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  1. #1
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    Jul 2010
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    Default Federal Pacific Panel

    came across a federal pacific electrical panel. how can you identify if this has the "stab-lok" breakers that may not function as intended?

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  2. #2
    Join Date
    Mar 2007
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    Connecticut
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    Default Re: Federal Pacific Panel

    They will say stab lok on them.
    then type something to this affect
    You have a Federal Pacific panel which is legal, but there is a possibility that the circuit breakers may not trip when shorted, possibly causing an electrical hazard. Opinions by licensed electricians on this panel varies between safe and unsafe. I recommend you consult a licensed electrician for an opinion and correct if necessary.



  3. #3
    Join Date
    Mar 2007
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    Orlando, FL
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    Default Re: Federal Pacific Panel

    It sure looks like a Stab lok from your photos.

    Did you see the front of the door or inside the dead front?

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  4. #4
    Join Date
    Mar 2007
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    Santa Rosa, CA
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    Default Re: Federal Pacific Panel

    Quote Originally Posted by sidney alstad View Post
    came across a federal pacific electrical panel. how can you identify if this has the "stab-lok" breakers that may not function as intended?
    Sidney,

    I don't know if FPE made any other type of circuit breaker panels. As a general rule, I defer whenever I see any FPE circuit breaker panels.

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  5. #5
    Join Date
    Mar 2007
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    Ormond Beach, Florida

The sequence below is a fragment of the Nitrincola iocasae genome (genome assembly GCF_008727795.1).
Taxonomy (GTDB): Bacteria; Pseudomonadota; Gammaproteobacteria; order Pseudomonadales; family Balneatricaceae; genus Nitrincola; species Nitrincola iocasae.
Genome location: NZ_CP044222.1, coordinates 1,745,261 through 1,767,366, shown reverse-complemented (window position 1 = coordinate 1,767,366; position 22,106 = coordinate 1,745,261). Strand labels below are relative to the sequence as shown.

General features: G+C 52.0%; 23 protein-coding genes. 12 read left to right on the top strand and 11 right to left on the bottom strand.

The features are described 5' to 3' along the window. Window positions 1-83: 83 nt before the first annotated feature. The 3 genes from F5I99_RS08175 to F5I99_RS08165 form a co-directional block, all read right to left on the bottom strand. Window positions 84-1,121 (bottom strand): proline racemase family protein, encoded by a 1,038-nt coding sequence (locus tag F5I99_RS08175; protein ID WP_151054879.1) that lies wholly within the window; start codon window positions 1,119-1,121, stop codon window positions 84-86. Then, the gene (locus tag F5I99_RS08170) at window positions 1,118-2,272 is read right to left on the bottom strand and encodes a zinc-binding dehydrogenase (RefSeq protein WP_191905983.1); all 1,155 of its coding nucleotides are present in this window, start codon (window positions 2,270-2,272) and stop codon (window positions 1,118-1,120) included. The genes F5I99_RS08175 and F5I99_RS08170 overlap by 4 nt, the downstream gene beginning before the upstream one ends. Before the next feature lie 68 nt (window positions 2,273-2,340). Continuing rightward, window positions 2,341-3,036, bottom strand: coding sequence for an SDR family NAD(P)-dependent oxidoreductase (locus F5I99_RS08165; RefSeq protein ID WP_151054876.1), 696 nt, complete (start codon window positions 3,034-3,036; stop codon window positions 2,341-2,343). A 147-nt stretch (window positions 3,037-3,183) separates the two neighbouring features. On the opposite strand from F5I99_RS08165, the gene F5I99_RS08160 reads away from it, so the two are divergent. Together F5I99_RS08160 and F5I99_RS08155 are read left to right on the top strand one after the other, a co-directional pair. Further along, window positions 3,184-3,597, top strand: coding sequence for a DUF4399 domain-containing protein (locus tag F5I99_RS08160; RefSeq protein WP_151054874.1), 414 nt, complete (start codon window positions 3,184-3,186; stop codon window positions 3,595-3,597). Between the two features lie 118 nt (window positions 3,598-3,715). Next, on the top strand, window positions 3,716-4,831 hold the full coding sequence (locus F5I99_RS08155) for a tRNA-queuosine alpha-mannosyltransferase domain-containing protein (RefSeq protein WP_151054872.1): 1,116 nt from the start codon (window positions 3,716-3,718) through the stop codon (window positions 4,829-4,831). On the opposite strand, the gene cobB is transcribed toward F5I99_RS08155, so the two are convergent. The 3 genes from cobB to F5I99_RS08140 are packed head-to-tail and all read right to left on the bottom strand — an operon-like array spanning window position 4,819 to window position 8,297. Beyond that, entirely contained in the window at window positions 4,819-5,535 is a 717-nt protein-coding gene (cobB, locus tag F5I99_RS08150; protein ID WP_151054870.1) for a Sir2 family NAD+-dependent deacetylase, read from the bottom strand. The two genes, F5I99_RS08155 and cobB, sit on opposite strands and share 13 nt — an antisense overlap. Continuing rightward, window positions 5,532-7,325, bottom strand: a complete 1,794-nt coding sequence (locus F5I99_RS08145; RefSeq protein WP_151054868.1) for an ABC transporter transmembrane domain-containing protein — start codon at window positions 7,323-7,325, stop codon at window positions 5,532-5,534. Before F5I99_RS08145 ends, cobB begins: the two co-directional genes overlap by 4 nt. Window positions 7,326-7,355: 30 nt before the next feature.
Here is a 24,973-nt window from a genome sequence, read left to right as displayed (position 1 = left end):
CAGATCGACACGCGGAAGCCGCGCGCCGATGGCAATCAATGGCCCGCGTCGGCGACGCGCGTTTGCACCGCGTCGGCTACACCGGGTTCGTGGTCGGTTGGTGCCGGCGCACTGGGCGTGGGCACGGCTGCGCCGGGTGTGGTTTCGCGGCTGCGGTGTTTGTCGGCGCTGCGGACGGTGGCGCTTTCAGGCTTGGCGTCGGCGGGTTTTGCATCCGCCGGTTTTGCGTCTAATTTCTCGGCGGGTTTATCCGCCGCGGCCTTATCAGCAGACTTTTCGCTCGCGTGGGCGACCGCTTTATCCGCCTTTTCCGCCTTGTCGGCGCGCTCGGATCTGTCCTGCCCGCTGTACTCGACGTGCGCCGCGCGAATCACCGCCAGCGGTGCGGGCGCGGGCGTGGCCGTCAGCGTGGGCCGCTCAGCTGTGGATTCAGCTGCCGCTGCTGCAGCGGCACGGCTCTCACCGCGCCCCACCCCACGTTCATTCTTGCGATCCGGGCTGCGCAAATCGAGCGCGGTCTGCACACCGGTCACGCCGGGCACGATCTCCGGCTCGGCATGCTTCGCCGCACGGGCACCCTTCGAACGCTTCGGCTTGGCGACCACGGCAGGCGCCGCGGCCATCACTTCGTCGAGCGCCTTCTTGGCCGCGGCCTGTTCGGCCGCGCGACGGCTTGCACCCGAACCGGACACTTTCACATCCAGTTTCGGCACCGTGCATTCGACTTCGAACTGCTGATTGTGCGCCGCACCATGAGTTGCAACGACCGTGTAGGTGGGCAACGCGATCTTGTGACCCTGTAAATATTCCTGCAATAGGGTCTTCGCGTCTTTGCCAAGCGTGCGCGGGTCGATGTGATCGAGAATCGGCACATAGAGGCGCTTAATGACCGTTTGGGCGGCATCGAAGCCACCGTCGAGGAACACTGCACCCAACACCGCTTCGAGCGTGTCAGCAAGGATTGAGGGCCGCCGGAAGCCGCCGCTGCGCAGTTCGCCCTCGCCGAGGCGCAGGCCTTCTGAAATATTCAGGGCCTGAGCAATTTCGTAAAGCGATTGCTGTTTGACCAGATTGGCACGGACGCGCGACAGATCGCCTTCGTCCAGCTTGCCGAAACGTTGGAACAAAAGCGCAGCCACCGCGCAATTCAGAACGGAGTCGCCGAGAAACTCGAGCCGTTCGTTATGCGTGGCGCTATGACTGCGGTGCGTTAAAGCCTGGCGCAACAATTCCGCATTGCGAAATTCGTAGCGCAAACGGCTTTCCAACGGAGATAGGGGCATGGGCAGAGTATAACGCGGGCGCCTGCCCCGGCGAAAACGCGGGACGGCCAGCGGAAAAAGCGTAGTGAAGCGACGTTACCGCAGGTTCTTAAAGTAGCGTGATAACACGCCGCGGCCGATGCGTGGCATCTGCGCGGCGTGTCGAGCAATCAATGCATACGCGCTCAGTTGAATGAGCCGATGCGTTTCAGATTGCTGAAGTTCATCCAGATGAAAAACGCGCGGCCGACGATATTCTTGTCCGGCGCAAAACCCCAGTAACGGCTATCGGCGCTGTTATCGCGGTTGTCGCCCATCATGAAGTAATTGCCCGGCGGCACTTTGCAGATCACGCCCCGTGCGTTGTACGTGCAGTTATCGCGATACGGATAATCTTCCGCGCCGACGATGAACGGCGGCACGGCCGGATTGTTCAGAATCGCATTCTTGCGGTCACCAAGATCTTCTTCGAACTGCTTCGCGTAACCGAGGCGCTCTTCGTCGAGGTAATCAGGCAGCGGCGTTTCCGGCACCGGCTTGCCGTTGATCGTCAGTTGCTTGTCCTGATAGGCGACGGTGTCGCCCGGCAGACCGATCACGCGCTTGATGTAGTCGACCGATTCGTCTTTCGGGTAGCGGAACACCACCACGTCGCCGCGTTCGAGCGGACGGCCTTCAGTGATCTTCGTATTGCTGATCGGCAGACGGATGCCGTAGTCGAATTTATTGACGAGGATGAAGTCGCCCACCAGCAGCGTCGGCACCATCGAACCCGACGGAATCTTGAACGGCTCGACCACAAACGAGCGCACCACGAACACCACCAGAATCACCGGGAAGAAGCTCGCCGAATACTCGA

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    26,248

    Default Re: Federal Pacific Panel

    Quote Originally Posted by sidney alstad View Post
    came across a federal pacific electrical panel. how can you identify if this has the "stab-lok" breakers that may not function as intended?

    1) It says FPE or Federal Pacific Electric on it, and
    2) It says Stab-Lok on it, but it may also not say Stab-Lok on it, and
    3) Usually, (refer to your photo showing the cover, at the left of the photo where the breaker numbers are) at the top of that center piece where the breaker numbers are located, at the very top of it, you will see Stab-Lok, and
    4) The breakers look like those breakers, and
    5) If you were to look closely at the bus bar between the lower right breaker in your photo and the breaker above it - the open slot - you will see the bus bar and how it is open for the breakers to "stab" into it, and you will be able to see the "stab" projection on the breakers which "stab" into that opening, and
    6) With the cover still on, when you see those breakers in their tiny slots with the red handles and the handles kind of move back and forth along the curved breaker instead of just being like a toggle switch where the handle just kind a flips back and forth like a toggle switch (sort of), and
    7) I am sure others can add to this list.

    Also notice that most of the breakers in your photo are double pole breakers and that each breaker has a white conductor on it (while this has nothing to do with identifying it as FPE, I have found this to be common with electricians who installed FPE), the white conductors need to be re-identified to red or black with phase tape spirally wrapped around the conductors. Also common for those electricians to twist two ground conductors together into one terminal, those conductors should not be twisted together, and, as I recall, FPE ground terminals were only rated for one conductor in each terminal.

    Oh, also I believe most FPE panels were rated at maximum 40 amps per breaker stab, do you have a photo of the top part of the label?

    Jerry Peck, Construction / Litigation Consultant
    Construction Litigation Consultants, LLC ( www.ConstructionLitigationConsultants.com )
    www.AskCodeMan.com

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